By Andrew Revord
It is difficult for any rock band to survive 30 years and 15 studio albums. It is even harder to remain relevant for that long. British metal band Iron Maiden easily accomplishes both, and continues to do so with their new album, “The Final Frontier”.
Like its space themed name and cover art, this album keeps up with the Maiden tradition of not just aiming high, but shooting for the stars.
Many artists will put out albums late in their careers that sound like mediocre rehashes of earlier works. Iron Maiden, on the other hand, has taken their three decades of knowledge to create something that is an excellent album in its own right. Maiden has aged, but it has aged gracefully.
Anyone who had difficulty with Maiden’s previous album, the highly progressive “A Matter of Life and Death,” will probably have a hard time with “Frontier,” or at least the first four tracks or so.
“Satellite 15…the Final Frontier” starts off with a bunch of space-y sound effects. These unnecessary additions don’t wreck the track’s beginning, but they don’t add anything to it. The song has less to do with space than it does with singer Bruce Dickinson looking back on his life.
As a song, there is nothing particularly bad about it, save for the fact that it is a little repetitive, but as a title track, it should have spent some more time in the cooker.
“El Dorado” has been circling around the internet for some time due to the fact that Maiden offered it as a free download on their website. Like a hot dog, this song’s components seem like they wouldn’t go well together, but turn into something enjoyable. Dickinson acts as much as he sings in this song; as opposed to making the experience overly cheesy, this acting adds to the song, especially the final verse. “Well you can say I’m a devil /And I wouldn’t say no/ But out here on the dark side/ Hey, on with the show”: The lyrics themselves are some of the better ones on the album, showcasing Iron Maiden’s legendary talent of storytelling.
The emotional “Mother of Mercy” is another one of the more progressive songs on the album, picking up steam early into the song. Like “Satelite 15” there is nothing wrong with this song, it just fails to be catchy.
“Coming Home” and “Starblind” are ballads, but they still manage to maintain a certain energy to it that keeps them from being filler. That being said, “Starblind” could have been shortened down to five or six minutes and still would have sounded at least as good as it does.
After “Coming Home,” the album really starts to pick up. Fans of early Metallica-style thrash metal (think “Kill ‘Em All”) will probably like the chunky, fast-paced rhythms of “The Alchemist.”
“Isle of Avalon” doesn’t try to overwhelm the listener immediately. In fact, it remains rather slow for several minutes. This seems like it would detract from the song, but it actually works in its favor, providing a solid buildup to Maiden’s signature gallop. This song tops off at just over nine minutes, but manages to remain interesting until the very end. From here on out, Maiden takes a lot of liberties with the attention spans of their listeners by and the lengths of the songs.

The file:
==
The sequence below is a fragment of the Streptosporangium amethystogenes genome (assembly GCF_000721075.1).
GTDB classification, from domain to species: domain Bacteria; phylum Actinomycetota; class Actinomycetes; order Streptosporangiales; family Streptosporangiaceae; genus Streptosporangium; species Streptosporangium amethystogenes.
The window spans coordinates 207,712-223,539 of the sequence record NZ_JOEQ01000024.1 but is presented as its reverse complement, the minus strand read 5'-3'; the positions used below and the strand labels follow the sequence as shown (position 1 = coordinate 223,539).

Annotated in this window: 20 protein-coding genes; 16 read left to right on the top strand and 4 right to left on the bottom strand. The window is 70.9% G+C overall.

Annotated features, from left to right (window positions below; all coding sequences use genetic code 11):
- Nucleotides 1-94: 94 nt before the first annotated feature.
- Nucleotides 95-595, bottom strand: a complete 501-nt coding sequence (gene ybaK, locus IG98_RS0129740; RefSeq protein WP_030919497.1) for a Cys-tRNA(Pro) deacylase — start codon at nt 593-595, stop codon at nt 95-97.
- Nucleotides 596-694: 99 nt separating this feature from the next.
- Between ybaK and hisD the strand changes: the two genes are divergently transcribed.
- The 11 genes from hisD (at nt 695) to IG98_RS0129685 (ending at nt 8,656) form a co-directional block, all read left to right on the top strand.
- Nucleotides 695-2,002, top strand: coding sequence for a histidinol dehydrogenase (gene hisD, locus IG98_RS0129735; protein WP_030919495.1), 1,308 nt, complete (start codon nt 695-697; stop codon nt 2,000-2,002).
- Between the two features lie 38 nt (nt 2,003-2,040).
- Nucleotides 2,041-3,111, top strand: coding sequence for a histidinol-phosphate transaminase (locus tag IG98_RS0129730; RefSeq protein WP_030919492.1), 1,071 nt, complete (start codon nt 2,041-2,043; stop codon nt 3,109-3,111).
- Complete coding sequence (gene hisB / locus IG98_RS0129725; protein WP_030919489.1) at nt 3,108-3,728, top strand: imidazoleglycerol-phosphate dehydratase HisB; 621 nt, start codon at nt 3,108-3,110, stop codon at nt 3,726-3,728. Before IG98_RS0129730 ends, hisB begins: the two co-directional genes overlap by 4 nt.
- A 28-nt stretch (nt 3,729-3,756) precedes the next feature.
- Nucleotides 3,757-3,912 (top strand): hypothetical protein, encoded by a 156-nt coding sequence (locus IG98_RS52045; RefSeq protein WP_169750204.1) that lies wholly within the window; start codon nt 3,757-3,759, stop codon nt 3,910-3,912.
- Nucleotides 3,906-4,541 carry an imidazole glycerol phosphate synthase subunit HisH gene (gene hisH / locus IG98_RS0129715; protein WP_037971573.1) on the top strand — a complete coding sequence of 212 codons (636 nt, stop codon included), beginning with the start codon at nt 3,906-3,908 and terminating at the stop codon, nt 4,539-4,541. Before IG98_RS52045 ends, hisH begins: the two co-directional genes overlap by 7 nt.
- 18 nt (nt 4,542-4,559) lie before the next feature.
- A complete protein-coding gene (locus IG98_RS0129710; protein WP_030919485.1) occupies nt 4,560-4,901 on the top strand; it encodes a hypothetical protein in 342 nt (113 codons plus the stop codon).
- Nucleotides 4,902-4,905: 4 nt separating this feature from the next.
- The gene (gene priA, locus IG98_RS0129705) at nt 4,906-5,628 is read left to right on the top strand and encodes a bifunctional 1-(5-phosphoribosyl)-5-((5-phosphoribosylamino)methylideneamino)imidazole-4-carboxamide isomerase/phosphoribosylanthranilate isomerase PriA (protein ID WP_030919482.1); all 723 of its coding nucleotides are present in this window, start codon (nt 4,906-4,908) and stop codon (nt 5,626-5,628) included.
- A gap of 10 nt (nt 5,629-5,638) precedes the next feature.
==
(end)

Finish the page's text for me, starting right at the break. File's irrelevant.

“The Talisman” is the story of someone leaving their homeland for a new world, perhaps America. It starts with a gentle acoustic intro and then the electric guitars come in. It almost sounds like “Mother of Mercy” at some parts.
“The Man Who Would Be King” commences with a gentle guitar solo backed up by an orchestra, and like “Isle of Avalon” and “The Talsiman,” it quickly breaks into the classic heavy Maiden sound. Unlike the previous songs, it then changes again into more progressive melody changes and an epic guitar solo section, and eventually coming to a rather abrupt end. This song, despite its length, is easily one of the highlights of the entire album. Just like “El Dorado,” this song is an unusual combination of sounds that, in the end, manage to make something awesome.
Maiden tops off their album with their longest track on it: “When the Wild Wind Blows,” which is a lengthy 11 minutes and one second. It starts off with a beautiful acoustic section for the first verse, where the lyrical rhythm follows the guitar melody. Maiden repeats this melody for the next verse, this time with their guitars plugged in and added power chords. The structure of the song changes, takes a solo break, and then returns. The song ends the same way it started, repeating the acoustic melody. The song tells the tragic story of a paranoid old couple who prepare themselves for a nuclear attack that never comes, eventually committing suicide. While this seems like in incredibly strange subject, this song is one of, if not the best written song on “The Final Frontier.”
Overall, “The Final Frontier” is a success. Maiden has refined and evolved their style, but at this album’s core is the same stuff that fans have always loved. The only real issue with “Frontier” is that it makes for an excellent 80-something minute album, but probably would have made an even better 50 or 60 minute album.
But going on longer than something is expected to last is not a concept that is foreign to Iron Maiden. With three epic decades and yet another great album under their belts, they show no signs of stopping. Up the Irons!